Michael Phelps’s amazing Olympic triumph belies the notion of a chronic disorder
In the next few days, you are certain to read more about Michael Phelps’s childhood, including his being diagnosed with ADHD and treated with medication at age 9 for two years. A front-page New York Times piece on Michael today suggested the diagnosis when his third-grade teacher, Mrs. Kines, was quoted in a recent letter to his mother, Debbie, as recalling Michael having “immense difficulties concentrating and sitting still,” leading Mrs. Kines to wonder “if he would ever be able to focus on anything.”
A quick Google search revealed a July 22nd local Baltimore TV news piece interviewing Debbie about Michael’s ADHD and a Facebook essay by Debbie about the same subject. Apparently, Michael was a very good athlete, talented in a number of sports growing up (no surprise—most athletic superstars have similar multi-sport histories, e.g., Roger Federer and soccer). But he was also quite hyper and not a particularly good student. So, at age 9, he was taken to his doctor, given an ADHD diagnosis, and started on medication, which Debbie only gave him on school days, because his weekends and vacations were filled with sports in which he excelled.
By age 11, he had committed himself only to swimming, which Debbie believes was particularly helpful, because it was especially structured and highly regimented, given his increasingly intense training. Swimming even for a team is also relatively individualistic. From my years of experience treating children with ADHD, I know that they do better with individual-oriented sports, like swimming or track (even tennis), compared to team sports, like baseball (that’s death for an ADHD with all the waiting around in the outfield) or even soccer.
At that point, he no longer needed medication for school. My guess is that he had matured significantly or was so excelling at sports so as to feel more comfortable even at school. Debbie feels that Michael, as an adult, still has some aspects of ADHD. She feels his thoughts at times may still jump around some—apparently, though, not enough for a national media catering to America’s sound byte short attention span to notice.
Still, Michael’s story and success are revealing about the ADHD diagnosis and prognosis in children’s mental disorders these days. I’ve said many times; it doesn’t take much in terms of underperformance or misbehavior these days for worried and loving middle/upper-middle-class parents to take their children to a doctor to at least rule out ADHD. Besides giving parents an illusion of security in a name, the diagnosis opens the door for school accommodations and services.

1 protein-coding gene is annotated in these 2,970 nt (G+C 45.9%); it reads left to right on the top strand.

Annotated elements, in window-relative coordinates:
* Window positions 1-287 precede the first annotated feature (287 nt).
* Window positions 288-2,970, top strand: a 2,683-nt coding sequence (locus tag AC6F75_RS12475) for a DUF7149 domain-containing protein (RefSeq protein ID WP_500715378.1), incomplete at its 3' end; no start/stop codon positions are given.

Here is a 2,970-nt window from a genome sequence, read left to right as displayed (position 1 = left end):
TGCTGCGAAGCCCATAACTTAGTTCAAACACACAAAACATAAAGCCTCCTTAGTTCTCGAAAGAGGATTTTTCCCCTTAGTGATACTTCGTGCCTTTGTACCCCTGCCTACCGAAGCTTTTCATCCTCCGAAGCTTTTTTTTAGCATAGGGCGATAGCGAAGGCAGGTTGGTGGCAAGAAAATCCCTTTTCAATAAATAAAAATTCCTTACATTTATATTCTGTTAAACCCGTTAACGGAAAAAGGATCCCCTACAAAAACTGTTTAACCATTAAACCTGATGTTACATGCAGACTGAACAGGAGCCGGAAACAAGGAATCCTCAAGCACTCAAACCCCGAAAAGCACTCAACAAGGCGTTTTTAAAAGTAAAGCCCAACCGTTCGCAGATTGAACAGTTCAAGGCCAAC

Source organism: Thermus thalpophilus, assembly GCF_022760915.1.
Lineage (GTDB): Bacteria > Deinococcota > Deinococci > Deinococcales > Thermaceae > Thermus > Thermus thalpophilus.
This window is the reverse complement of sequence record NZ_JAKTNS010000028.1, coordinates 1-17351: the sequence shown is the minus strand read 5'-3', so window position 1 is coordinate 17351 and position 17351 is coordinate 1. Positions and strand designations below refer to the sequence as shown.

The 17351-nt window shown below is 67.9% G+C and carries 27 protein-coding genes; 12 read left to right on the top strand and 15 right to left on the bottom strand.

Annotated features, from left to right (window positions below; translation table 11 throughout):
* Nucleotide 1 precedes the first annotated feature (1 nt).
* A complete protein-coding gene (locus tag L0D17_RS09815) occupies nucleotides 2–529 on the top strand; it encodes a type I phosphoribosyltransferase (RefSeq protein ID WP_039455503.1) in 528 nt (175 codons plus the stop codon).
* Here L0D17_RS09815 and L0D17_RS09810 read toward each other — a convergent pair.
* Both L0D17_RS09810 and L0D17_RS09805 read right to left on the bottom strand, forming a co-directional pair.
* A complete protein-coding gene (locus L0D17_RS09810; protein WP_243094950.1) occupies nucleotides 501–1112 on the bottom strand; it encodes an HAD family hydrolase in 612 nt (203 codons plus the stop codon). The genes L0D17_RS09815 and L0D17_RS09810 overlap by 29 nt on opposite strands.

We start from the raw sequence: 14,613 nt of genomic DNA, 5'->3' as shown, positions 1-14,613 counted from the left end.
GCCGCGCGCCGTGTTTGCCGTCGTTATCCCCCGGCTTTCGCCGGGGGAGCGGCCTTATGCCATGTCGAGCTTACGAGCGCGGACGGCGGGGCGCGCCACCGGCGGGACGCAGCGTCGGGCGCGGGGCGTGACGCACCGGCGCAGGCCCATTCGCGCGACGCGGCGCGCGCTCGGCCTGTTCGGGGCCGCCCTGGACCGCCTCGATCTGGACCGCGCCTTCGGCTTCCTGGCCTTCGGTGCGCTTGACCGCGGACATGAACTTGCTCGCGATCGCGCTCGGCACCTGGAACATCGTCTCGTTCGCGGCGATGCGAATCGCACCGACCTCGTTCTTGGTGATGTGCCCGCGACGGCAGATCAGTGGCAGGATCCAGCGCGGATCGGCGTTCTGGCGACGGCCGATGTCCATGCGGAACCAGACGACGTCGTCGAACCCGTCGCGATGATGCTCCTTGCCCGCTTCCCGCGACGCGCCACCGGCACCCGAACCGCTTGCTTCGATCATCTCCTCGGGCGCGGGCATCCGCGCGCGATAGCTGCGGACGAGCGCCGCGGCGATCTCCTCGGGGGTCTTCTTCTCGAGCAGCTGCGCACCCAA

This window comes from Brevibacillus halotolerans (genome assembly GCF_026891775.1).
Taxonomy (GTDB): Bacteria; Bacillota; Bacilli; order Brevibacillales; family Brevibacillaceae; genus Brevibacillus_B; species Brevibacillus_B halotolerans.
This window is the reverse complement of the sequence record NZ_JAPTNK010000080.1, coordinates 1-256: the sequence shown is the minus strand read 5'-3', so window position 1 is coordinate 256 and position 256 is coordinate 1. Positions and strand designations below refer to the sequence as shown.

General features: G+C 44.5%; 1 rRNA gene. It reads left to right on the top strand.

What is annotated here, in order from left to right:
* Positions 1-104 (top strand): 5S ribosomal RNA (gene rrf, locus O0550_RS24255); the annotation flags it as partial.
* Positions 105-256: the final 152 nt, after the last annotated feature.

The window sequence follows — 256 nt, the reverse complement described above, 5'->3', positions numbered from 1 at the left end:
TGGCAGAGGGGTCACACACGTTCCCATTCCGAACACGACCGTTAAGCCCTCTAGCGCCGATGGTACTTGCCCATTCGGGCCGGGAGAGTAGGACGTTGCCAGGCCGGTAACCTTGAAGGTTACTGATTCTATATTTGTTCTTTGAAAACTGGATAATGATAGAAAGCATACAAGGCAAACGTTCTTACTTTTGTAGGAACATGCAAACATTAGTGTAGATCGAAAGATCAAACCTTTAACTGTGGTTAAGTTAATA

Stimulant treatment (Ritalin, Adderall, Concerta, etc.) improves everyone’s performance on boring and repetitive tasks, so improvement on medication doesn’t necessarily confirm a diagnosis of ADHD, but will definitely increase focus and grades in the short term—especially if there are minor learning difficulties (I strongly suspect Michael’s strengths weren’t in academics in his early years).
Michael’s success cannot be fully explained by his athletic prowess alone. His drive must also be incredible, and those qualities of personality—persistence and intensity—can be highly problematic in the childhood years when a child’s interests and strengths are not academic. Things change dramatically once a child finds his/her niche, which often doesn’t occur until late high school or beyond.
Michael was lucky in that he was so talented physically that he was already on the path to success at age 11 (which is when he no longer needed the drugs). It is just as well since stimulants are banned on the international competitive level in all sports. Not so surprisingly, in America, where ADHD is more openly accepted, the NCAA and major league baseball will allow an amphetamine-positive athlete to compete if he has a doctor’s note confirming ADHD.
Phelps’s ADHD story is otherwise important for two reasons. First, it calls into question whether we should really be labeling a child like Michael with a mental disorder. One could hardly call him impaired at this time of his life. Yet academics regularly pronounce that ADHD is a life-long disorder. Indeed, perhaps the outcome for the well-screened, highly-impaired, university-selected children with ADHD is more guarded. But for the garden variety, front-line Tom Sawyers, Pippi Longstockings, and now Michael Phelps that make up my and most doctors’ practices, the future is much brighter (once they find their niche).
And that leads to the second point—that children with strong persistence and drive who are not academically oriented—who hyperfocus on things they like, but not necessarily what their parents and teachers want—have the potential to do great things. Mrs. Kines, in her letter to Michael’s mother, continued on about how proud she was of Michael, writing, “it had never been focus he lacked, but rather a goal worthy of his focus.”
So if diagnosis and medication got Michael and other children like him through a tough time (when their personality and talent peg has to fit into a particularly rigid hole, e.g., school), then so be it. But one thing I know for sure—for the immediate future, swimming will be the “treatment of choice” for that hard to fit, slightly hyper, poorly focused kind of kid.